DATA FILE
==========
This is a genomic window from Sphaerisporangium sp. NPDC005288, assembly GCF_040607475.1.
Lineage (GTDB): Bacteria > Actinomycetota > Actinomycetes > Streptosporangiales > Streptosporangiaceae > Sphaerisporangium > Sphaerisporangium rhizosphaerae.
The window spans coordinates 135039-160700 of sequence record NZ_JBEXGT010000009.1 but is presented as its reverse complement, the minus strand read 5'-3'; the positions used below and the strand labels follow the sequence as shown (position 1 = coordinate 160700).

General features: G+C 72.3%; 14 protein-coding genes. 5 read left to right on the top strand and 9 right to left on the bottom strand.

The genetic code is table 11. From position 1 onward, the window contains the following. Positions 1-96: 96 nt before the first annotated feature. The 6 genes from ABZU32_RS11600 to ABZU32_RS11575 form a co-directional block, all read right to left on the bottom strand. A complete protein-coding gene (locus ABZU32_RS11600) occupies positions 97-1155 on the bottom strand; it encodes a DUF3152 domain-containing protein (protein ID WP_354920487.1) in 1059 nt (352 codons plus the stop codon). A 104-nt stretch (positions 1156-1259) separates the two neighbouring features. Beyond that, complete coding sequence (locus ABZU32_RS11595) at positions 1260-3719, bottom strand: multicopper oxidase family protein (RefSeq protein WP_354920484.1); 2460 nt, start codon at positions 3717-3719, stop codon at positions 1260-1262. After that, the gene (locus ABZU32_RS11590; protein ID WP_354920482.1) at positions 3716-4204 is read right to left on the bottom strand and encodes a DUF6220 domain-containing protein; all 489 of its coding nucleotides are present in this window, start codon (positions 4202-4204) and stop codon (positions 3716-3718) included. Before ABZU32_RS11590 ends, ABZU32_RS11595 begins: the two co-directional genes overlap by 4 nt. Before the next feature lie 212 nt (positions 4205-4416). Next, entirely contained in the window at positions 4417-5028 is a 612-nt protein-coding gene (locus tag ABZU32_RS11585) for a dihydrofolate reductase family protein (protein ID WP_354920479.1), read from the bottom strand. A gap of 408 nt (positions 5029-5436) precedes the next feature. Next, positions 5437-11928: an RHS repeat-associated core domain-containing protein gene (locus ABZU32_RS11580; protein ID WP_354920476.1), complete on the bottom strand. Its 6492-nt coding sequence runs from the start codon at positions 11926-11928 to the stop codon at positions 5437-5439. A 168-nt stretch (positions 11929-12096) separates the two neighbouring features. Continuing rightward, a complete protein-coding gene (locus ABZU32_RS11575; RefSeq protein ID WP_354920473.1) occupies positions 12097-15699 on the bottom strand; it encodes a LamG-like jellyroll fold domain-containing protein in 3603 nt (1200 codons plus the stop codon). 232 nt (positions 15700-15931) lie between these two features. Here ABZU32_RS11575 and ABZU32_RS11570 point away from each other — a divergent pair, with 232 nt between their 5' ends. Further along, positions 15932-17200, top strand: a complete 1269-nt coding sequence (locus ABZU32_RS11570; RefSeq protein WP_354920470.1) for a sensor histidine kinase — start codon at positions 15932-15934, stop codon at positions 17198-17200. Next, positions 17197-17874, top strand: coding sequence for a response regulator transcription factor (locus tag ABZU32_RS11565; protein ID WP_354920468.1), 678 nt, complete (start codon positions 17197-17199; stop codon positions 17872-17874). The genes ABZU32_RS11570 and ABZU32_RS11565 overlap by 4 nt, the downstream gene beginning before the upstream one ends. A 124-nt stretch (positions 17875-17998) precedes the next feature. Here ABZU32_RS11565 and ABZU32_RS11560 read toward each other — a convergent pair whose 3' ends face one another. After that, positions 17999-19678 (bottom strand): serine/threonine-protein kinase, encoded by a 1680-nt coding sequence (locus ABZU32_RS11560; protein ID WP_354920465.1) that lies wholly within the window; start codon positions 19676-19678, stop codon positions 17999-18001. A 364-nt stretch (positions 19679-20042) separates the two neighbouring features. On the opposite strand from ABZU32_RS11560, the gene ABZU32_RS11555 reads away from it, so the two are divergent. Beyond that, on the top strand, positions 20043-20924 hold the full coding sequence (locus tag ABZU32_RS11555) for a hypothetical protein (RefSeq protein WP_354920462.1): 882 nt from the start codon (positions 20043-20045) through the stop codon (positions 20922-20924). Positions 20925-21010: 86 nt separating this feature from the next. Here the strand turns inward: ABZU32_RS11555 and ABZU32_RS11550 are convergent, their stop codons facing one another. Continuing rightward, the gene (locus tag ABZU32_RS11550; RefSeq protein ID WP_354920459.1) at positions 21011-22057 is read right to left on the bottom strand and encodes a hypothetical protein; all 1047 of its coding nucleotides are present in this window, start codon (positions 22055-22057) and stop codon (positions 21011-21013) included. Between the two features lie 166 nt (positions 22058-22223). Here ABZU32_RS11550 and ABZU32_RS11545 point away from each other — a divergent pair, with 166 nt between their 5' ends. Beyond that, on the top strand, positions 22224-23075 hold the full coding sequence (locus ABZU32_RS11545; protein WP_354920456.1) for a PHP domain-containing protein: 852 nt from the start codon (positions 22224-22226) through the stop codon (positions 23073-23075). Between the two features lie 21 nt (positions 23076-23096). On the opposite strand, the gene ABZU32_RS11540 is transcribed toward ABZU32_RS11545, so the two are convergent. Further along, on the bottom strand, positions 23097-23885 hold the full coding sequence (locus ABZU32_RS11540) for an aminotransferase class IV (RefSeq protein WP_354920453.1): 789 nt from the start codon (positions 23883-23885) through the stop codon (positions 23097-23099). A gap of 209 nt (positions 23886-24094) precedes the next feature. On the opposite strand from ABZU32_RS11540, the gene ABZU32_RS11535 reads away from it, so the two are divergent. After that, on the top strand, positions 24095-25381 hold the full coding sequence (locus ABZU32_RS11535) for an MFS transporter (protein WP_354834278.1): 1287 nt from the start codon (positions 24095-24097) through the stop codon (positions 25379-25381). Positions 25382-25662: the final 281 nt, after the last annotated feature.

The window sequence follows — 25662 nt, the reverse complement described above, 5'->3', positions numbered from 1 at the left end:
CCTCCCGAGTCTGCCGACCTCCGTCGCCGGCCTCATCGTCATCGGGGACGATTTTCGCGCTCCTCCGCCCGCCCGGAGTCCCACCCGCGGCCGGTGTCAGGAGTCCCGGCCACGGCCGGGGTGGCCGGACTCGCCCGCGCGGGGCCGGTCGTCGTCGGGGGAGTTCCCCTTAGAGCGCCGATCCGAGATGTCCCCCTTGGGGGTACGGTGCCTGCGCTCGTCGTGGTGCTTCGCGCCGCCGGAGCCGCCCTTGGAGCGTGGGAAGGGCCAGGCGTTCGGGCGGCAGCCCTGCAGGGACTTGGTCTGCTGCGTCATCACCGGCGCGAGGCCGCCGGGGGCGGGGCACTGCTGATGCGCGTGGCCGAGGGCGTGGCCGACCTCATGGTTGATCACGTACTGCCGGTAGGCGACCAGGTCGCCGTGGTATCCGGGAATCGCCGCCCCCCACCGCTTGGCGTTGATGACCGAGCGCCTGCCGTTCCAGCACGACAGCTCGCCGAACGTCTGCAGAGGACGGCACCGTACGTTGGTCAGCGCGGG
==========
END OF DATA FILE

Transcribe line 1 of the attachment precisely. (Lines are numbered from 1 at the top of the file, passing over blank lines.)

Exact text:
This is a genomic window from Sphaerisporangium sp. NPDC005288, assembly GCF_040607475.1.